The uses of music therapy are myriad, according to Dileo. Music therapy can be used to reduce the anxiety of hospital patients undergoing difficult medical procedures. It can help lessen pain and improve mood, she said. Music therapy can also help depressed patients express their feelings.

Music therapy has been used to keep Alzheimer’s patients calm and help them improve their memories at the Institute for Music and Neurologic Function at the Beth Abraham Family of Health Services in New York City.

At Children’s Memorial Hospital in Chicago, board-certified music therapist Elizabeth Pociask uses music therapy to help new parents calm their infants.

“Music is a natural source of distraction. When a child is visibly upset, the introduction of a novel stimulus (turning on some music) will at least temporarily divert their attention away from what is upsetting them,” she explained. “The parent’s singing voice accomplishes the same thing and adds the element of familiarity — the most comforting sound for an infant will nearly always be a parent’s voice. When used regularly, music and/or singing can become a calming ritual, and the infant then learns to associate the music with relaxation or sleep.”

Dileo said that music therapists should be board-certified, which means they’ve attended at least a four-year college program, as well as completed a supervised internship and have passed a national exam.

However, less formal music programs can be helpful as well. Katherine Puckett, national director of mind-body medicine at the Cancer Treatment Centers of America, said that while they don’t have board-certified music therapists on staff, the centers do use music as a means to help their patients.

“Music can activate the relaxation response, which helps promote deep breathing, lower heart rate, lower blood pressure, ease muscle tension and create less stress. That can help cancer patients sleep better, and difficulty sleeping is a common problem for cancer patients,” Puckett said.

“Relaxing the body can also help relieve physical pain, and people may need less pain medication,” she added.

The Cancer Treatment Centers of America keep a library of music available for patients to use, and they have special events, such as drumming circles, that help provide an emotional release for their patients, Puckett said. “Some people can release their emotions through talking, but sometimes people need a non-verbal release. We’ve had people moved to tears in our special events,” she said.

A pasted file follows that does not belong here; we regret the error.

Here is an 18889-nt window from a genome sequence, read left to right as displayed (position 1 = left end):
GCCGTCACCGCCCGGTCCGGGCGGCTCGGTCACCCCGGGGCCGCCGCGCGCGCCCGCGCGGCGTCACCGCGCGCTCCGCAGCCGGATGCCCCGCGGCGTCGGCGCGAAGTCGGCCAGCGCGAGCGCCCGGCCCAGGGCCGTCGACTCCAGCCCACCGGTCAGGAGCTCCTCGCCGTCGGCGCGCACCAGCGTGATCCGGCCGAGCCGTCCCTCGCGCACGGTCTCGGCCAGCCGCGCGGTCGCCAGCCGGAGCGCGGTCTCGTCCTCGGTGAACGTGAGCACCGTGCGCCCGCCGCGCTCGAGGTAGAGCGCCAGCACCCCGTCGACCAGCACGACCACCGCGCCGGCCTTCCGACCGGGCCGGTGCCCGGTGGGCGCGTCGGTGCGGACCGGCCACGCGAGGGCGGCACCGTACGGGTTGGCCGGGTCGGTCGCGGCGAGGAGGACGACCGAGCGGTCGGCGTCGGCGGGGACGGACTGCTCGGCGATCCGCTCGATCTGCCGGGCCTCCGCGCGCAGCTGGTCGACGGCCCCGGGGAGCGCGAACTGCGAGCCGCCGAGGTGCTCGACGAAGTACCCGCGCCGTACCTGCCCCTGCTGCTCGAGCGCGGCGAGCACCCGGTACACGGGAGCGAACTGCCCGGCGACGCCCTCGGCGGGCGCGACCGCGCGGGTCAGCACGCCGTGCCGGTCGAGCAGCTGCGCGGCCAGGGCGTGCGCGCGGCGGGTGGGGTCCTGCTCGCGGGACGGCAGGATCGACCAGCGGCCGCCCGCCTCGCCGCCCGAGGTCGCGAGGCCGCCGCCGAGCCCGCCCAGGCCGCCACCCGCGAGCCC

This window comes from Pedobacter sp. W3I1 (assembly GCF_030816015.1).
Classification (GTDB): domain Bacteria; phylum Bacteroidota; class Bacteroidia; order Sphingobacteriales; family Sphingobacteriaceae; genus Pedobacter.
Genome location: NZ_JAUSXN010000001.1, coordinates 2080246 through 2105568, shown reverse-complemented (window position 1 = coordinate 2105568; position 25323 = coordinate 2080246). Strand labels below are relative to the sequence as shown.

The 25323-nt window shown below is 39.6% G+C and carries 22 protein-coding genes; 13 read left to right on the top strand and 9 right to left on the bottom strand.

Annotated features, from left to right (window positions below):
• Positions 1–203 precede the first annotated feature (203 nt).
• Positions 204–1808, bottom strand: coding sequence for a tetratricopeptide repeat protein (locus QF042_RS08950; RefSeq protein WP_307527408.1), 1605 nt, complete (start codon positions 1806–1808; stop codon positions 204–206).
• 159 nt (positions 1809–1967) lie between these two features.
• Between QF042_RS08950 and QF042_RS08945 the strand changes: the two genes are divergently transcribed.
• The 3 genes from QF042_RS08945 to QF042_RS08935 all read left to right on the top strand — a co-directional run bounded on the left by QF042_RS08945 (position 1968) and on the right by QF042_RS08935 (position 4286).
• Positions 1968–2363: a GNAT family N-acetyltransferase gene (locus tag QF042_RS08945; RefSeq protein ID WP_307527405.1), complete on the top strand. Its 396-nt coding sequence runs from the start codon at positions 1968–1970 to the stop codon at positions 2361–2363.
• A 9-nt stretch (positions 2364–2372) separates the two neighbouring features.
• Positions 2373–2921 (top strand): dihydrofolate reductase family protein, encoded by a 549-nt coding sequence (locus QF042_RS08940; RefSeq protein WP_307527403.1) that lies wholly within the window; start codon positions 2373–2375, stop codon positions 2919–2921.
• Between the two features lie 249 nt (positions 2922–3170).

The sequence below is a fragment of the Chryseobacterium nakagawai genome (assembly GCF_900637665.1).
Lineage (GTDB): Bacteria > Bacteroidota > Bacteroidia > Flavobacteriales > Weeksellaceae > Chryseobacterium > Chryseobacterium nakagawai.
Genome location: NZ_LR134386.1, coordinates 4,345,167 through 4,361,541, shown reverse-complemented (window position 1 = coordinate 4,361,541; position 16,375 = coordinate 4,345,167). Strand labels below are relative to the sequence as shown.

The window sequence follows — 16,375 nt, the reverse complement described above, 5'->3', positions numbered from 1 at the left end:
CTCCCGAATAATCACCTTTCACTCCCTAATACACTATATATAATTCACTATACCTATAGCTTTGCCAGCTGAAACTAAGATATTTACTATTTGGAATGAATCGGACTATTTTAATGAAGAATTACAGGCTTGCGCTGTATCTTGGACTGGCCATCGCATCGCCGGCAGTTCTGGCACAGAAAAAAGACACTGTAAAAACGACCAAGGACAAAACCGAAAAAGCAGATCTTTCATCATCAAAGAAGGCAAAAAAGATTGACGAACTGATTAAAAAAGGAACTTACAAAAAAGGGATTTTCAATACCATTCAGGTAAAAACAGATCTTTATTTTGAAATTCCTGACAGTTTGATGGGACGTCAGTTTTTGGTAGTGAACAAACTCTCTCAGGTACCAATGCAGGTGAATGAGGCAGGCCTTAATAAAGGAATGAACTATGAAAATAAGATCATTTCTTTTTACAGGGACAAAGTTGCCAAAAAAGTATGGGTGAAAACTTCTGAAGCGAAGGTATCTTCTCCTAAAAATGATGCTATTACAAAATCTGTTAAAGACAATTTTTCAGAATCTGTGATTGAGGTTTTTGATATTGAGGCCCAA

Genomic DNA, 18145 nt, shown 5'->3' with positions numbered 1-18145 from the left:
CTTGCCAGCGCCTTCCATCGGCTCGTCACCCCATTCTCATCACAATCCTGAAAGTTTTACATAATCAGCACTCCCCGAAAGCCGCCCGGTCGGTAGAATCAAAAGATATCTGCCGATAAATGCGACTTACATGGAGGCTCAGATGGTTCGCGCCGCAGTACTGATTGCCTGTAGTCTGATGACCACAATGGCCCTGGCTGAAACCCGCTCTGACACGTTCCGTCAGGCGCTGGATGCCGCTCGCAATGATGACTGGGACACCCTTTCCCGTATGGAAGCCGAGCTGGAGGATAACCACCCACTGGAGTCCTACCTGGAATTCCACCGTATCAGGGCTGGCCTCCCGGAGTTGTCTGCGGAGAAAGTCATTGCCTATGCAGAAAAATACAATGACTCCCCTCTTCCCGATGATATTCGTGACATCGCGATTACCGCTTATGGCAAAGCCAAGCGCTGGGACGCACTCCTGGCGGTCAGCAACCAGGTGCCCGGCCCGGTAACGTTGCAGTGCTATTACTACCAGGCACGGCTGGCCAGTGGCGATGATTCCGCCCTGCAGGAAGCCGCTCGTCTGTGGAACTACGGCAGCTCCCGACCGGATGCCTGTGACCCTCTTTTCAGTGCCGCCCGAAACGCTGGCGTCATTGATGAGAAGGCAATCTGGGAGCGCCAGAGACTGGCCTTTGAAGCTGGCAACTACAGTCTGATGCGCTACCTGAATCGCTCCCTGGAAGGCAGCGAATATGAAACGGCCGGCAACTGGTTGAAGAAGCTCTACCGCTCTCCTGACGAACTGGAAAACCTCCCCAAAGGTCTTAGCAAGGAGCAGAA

“People respond to music — you don’t have to be sick to respond to music. It’s relaxing, comforting and soothing,” Puckett added.

More information

To learn more about music therapy, visit the American Music Therapy Association.

FORBES.COM– Medicinal marijuana helps relieve neuropathic pain in people with HIV, says a University of California, San Diego, School of Medicine study.

It included 28 HIV patients with neuropathic pain that wasn’t adequately controlled by opiates or other pain relievers. The researchers found that 46 percent of patients who smoked medicinal marijuana reported clinically meaningful pain relief, compared with 18 percent of those who smoked a placebo.

The study, published online Aug. 6 in Neuropsychopharmacology, was sponsored by the University of California Center for Medical Cannabis Research (CMCR).

“Neuropathy is a chronic and significant problem in HIV patients as there are few existing treatments that offer adequate pain management to sufferers,” study leader Dr. Ronald J. Ellis, an associate professor of neurosciences, said in an UCSD news release. “We found that smoked cannabis was generally well-tolerated and effective when added to the patient’s existing pain medication, resulting in increased pain relief.”

The findings are consistent with and extend other recent CMCR-sponsored research supporting the short-term effectiveness of medicinal marijuana in treating neuropathic pain.

“This study adds to a growing body of evidence that indicates that cannabis is effective, in the short-term at least, in the management of neuropathic pain,” Dr. Igor Grant, a professor of psychiatry and director of the CMCR, said in the UCSD news release.

More information

The American Medical Association has more about medical marijuana.

Genetic Engineering & Biotech News, November 3, 2008 — Biotechnology and pharmaceutical companies are investigating a range of structural and biochemical abnormalities in the brain that could serve as drug targets for potential new therapies for Alzheimer’s Disease (AD), reports Genetic Engineering & Biotechnology News (GEN). The etiologic origin for the amyloid-beta plaques and neurofibrillary tangles characteristic of AD remains unclear and, at present, therapeutic interventions aimed at slowing disease progression and the resulting cognitive impairment and dementia have been unremarkable, according to the November 1 issue of GEN.

“It’s been estimated that about 18 million people around the globe have Alzheimer’s,” says John Sterling, Editor in Chief, GEN. “With that number projected to almost double to 34 million by 2025, it’s critical that new drugs be developed as quickly as possible to treat and ameliorate the terrible suffering of Alzheimer’s patients and their families.”